India is now the world’s second-largest producer of tea, accounting for one-fifth of global production with annual output exceeding 1.2 billion kgs. It is also the world’s fourth largest exporter, trailing only China, Sri Lanka, and Kenya.


Issues have an impact on tea production in the county.

  • Tea price decline: Due to a variety of factors, the auction price of tea has steadily declined over the years. According to the World Bank, tea prices have fallen by nearly 44% in real terms.
  • In India, all profits from tea gardens were syphoned off, with no real or proper reinvestment in improving tea quality.
  • Licensing and quotas: Tea production requires a separate licence.

o Exports are restricted, with quotas and allotments in place.

  • Draconian provisions: As the tea industry declined steadily in the 1970s, the government armed itself with the authority to take over the management of any estate that remained closed for more than three months without investigation.
  • Less tea production: The tea industry is dealing with a number of issues, including a financial crisis, power issues, labour issues, poor labour schemes, an inadequate communication system, an increased revenue tax for tea gardens, an increased pollution fee, a reduction in transportation subsidies, and so on.

o All of this has combined to put the tea industry in jeopardy, resulting in low production of tea leaves and tea.

  • Labor demand: Aside from natives, the majority of workers in Assam and Bengal’s tea gardens have migrated from states such as Bihar, Orissa, and Madhya Pradesh since the late nineteenth century. These workers rely solely on the tea industry for their daily income and survival.

o However, labour migration has decreased in recent years, resulting in a reduction in the number of workers in tea factories.

o The number of local labourers has also decreased due to a decrease in the number of tea labourers for NREGA.

  • Inadequate storage: The issue of storing premium quality tea has always existed. Because of transportation delays and a lack of storage facilities, processed tea absorbs moisture from the atmosphere and loses quality.
  • Climatic factors: Unfavorable climatic conditions for tea plantations as a result of insufficient or excessive rainfall have harmed the tea industry.

Climate Change’s Impact on the Tea Industry

  • Temperature and precipitation variations have been shown to affect tea yield as well as the complex balance of chemicals that gives tea its flavour and potential health benefits.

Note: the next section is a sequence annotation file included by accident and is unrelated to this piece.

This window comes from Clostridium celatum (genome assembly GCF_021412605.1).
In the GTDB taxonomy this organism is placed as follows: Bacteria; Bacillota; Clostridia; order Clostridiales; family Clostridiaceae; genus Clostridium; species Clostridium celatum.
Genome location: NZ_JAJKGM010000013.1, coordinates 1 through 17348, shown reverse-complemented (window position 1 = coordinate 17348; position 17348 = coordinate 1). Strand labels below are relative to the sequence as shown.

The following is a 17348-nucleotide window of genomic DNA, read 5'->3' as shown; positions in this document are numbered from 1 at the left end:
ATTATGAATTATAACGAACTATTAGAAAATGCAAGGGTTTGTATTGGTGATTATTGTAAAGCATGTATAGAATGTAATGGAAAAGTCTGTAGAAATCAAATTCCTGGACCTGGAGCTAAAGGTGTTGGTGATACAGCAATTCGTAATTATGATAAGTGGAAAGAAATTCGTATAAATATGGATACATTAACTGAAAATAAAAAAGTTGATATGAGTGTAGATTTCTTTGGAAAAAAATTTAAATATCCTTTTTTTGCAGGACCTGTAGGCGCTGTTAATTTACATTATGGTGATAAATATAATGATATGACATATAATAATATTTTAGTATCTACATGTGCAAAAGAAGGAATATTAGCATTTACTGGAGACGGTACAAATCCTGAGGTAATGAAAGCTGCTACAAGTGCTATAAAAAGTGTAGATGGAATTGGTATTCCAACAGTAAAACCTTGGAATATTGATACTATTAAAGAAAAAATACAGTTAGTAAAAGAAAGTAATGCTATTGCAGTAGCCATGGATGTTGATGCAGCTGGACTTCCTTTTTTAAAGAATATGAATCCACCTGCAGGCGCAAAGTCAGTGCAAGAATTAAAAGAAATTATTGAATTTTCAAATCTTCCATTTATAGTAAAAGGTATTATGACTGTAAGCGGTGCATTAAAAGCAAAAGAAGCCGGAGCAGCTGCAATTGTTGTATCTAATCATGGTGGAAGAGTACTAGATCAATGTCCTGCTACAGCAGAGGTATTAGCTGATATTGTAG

• According to a 2018 survey of tea-farm workers in Assam, 88% of plantation managers and 97% of smallholders said that adverse weather conditions were a clear threat to their tea-growing operations.
  • Climate change is pushing Assam’s rainfall to extremes, resulting in a decrease in overall precipitation but more instances of drought and heavy rain.
  • The heavy rains cause soil erosion and waterlogging, which harms root development and reduces tea plant yield.
  • A 2016 study in Assam found that drought had no effect on yield, but other research suggests that drought makes tea plants more susceptible to insect pests.

Measures required to reorient the tea industry

  • Addressing climate change: To address climate change, the industry will need to collaborate with a variety of agencies and partners, including TRA Tocklai, to research and develop new tea clones, provide information on improving soil fertility, and research rainfall and water management systems.
  • Repealing old laws:

As in Sri Lanka, it has been suggested that India consider dovetailing various government schemes with the benefits provided by the PLA, 1951 – this will reduce the burden on Tea producers regarding compliance with the PLA, 1951 – and also help increase the workers’ quality of life.

  • Product marketing: Small tea growers need a marketing arrangement to help them sell their product at the right price and increase their market accessibility.
  • Raising awareness of better plantation techniques and plantation worker rights, as well as providing financial assistance to increase mechanisation in tea gardens.
  • Community development, which includes improving education, healthcare, and welfare access, facilitating access to government programmes, and ensuring safe migration.
  • Increasing smallholders’ knowledge of good agricultural and pest management practises, as well as improving integration with the rest of the industry


The law must address how to develop and scale-up approaches to address the sustainability challenges confronting the Indian tea industry and communities, so that producers thrive, workers’ lives and the environment improve, and purchasing companies can be confident that they are sourcing sustainably produced teas.

Legacy Editor Changed status to publish December 5, 2022